Padding works by measuring the distance between the background element, and the inner content of a group. If you’ve tried enabling padding while having a background element, text, and a decoration, like an underline, you may have struggled to make the underline responsive as the text label changes.
Group the underline element and a background shape (make it a transparent rectangle if you don’t want it to be visible) into a group and call it Background or something similar. Then group that group together with the inner content and enable Padding. Be sure to pin the sides of the underline to the left and right, and now it will resize as the text label changes.
Easily add elements to Stacks
Once Stacks are created in Adobe XD, adding and removing elements is quite easy. To remove, simply select an element and delete it, or hide it in the Layers panel.
To add new elements, you can either copy and paste elements already in the Stack, or copy something from outside, select the element in the Stack that you wish the object to be next to, and hit paste. XD will add that element to the Stack.
Change a Stack's direction for different layouts
By default, Adobe XD detects the direction of your content and creates a Stack that matches it. However, if you want to reuse a vertical stack of elements in a horizontal application, simply click on the Horizontal direction in the Properties Inspector and XD will adapt the layout. Then, all you have to do is adjust the spacing. This works great in component applications. Apply horizontal scroll groups to create interactive galleries using Stacks.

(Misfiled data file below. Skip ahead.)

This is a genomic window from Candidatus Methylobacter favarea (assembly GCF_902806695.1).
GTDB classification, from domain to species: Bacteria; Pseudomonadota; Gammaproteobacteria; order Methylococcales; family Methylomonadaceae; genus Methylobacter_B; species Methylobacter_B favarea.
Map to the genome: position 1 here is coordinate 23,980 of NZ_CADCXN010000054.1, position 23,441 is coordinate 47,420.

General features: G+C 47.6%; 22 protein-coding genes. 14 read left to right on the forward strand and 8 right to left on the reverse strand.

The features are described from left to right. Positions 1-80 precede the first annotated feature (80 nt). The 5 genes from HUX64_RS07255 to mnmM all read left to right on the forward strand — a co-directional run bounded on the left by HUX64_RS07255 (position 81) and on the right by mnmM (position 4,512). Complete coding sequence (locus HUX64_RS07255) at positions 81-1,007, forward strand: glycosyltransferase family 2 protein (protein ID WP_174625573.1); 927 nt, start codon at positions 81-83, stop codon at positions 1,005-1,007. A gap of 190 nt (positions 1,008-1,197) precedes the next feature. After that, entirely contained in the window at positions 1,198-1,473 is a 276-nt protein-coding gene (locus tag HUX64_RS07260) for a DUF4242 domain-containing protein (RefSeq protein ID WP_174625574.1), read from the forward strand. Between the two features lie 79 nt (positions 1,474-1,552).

Globally change the spacing within a Stack
When adjusting the spacing within a Stack, you can easily adjust the space between any two elements by hovering over the space and then dragging to resize.
However, you can also set the spacing globally on a Stack by holding Shift and hovering over the space while the Stack is selected.
Use padding in a scroll group